A short-distance seasonal migrant, moving with the rains, the diederik cuckoo occurs across sub-Saharan Africa and the southern Arabian Peninsula, where it’s a common resident breeder; it’s even been recorded as far north as Cyprus (1982). It’s a solitary bird, generally preferring forest edges, savannah, light and densely wooded forests, semi-arid shrublands, riverside bush, and occasionally moving into Mopani woodland. It’s an urban dweller too, and equally at home in parks, gardens and in old vacated buildings.
Feeding and diet
The diederik cuckoo feeds almost exclusively on invertebrates, especially caterpillars, but also termites, butterflies, bees, wasps, locusts, ants and even the eggs of its host, which are usually hawked aerially. It typically forages in the foliage of trees and bushes, gleaning prey from leaves and stems, and occasionally swooping down to the ground to pick up its prey.
Instead of building its own nest, the diederik cuckoo invades the nests of other birds. If the bird doesn’t find an empty nest it’ll attack the host (original nest owner) and displace it.
Its most common hosts are the southern red bishop (aka red bishop), southern masked-weaver, and Cape sparrow. Various other birds, including flycatchers (African paradise-flycatcher and Marico flycatcher), scrub-robins (Kalahari, Karoo and white-browed scrub-robin), sparrows (great and southern grey-headed sparrow), and weavers (red-headed, Cape, village/spotted-backed, lesser masked, spectacled, yellow, and golden weaver) have also been recorded as host of the Diderick cuckoo – along with the golden-breasted bunting, rattling cisticola, Karoo prinia (aka the spotted prinia), Cape wagtail, chestnut-vented tit-babbler, Cape wagtail, mountain wheatear, white-winged widowbird (aka the white-winged widow).
The diederik cuckoo is a brood parasite, laying its eggs in other bird’s nests. The host, thinking that the egg is its own, incubates the egg and nurtures the chick.
It lays 3-5 eggs a day, and up to 22-24 eggs can be laid in its 10-12 week breeding season, from October to March. Before laying the egg, the female cuckoo waits for the potential host to leave the nest before flying in to inspect it.
If it’s suitable, it will either throw out any existing eggs that the host has laid, or carry them to a nearby perch to eat them, before laying its own egg (rarely two), after which it leaves.
When it leaves the nest, it’s often mobbed, chased, and sometimes even killed, by the host bird. Also, females sometimes get stuck in the nest entrance and are pecked to death by lesser masked-weavers.
Within the first three days of hatching, the cuckoo chick eats any other eggs or chicks that weren’t present in the nest at the time of laying. It is fed by the host, staying in the nest for about 19-22 days, after which the chick remains with its adopted parents for about 21 more days.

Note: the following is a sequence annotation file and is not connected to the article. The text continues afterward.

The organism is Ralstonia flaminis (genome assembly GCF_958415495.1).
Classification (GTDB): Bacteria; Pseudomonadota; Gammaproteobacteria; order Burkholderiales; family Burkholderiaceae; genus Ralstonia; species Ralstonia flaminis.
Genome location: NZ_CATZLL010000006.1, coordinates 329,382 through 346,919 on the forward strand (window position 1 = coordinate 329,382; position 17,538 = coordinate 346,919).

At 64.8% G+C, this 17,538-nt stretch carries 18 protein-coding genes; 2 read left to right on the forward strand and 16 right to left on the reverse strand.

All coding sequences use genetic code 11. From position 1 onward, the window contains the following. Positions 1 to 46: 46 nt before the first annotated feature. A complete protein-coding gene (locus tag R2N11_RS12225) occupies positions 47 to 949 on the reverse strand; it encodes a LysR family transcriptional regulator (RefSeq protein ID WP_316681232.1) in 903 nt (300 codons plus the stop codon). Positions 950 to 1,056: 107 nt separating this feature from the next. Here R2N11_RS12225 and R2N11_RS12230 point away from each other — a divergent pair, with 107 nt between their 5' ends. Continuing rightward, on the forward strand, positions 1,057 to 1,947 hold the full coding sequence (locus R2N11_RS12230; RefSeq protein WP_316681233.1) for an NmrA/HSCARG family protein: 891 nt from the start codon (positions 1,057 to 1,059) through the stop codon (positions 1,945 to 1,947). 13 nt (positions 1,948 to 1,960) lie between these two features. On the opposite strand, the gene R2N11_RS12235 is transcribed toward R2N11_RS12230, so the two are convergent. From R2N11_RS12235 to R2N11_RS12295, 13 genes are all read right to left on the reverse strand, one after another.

Its main predator is the Wahlberg’s eagle.
It’s a noisy species, with a persistent and loud deed-deed-deed-deed-er-ick call from which it gets its name. Usually four clear, roughly identical, notes followed by a little twitter.
An attractive bird with distinctive colouration, the male mocking cliff-chat has a glossy black, white and reddish-brown plumage with white shoulder patches (which vary in size geographically) and a chestnut belly, vent, and rump. The female is reddish-brown and dark grey, with a chestnut lower breast, belly, and vent.
Common to the eastern half of South Africa, the mocking cliff-chat can be found as far south as the Eastern Cape, but beyond our borders they’re found across Zimbabwe, south-eastern Botswana, and southern Mozambique, all the way up to Tanzania and as far north as central Ethiopia.
It remains resident throughout most of its distribution, but in the south of its range, such as the Drakensberg, it tends to head to lower altitudes in winter. Once observed in a particular area, they are easy to find again as they tend to stick to the same habitat.
The mocking cliff-chat generally inhabits rocky, boulder strewn areas that have some vegetation to provide them cover; they are commonly found in well-wooded rocky ravines, cliffs, gullies, boulder-scattered hillsides and watercourses in valley bottoms with scattered rocks.
The habitually wag their tails, slowly raising over their backs and fanning it out.
The mocking cliff chat is mainly insectivorous but also feeds on fruit and occasionally the nectar of aloes, such as the krantz aloe, Aloe arborescens. It does most of its foraging from a perch, pouncing on prey on the ground, but it may also glean food from branches and foliage.
The nest is built by both sexes in about a week, consisting of an open cup set into a foundation of twigs, leaves, roots and feathers. It’s typically placed in the abandoned nest of a striped swallow, who are sometimes evicted while they’re still in the process of breeding, and lined with the hair of antelopes and hyraxes. The nest is usually positioned beneath a rock overhang, bridge, culvert, or in a cave. It may occasionally use a hole in a wall or a cavity in agricultural machinery.
Egg-laying season is from August-December, peaking from September-November. The normal clutch size is 2-4 eggs, which the female incubates solely for about 14-16 days. Both parents feed the chicks, which fledge at about three weeks old, leaving the nest after about 19-21 days.
A loud fluty melodious warbling song which often contains many rapid-fire phrases mimicking other species, with some harsher phrases interspersed.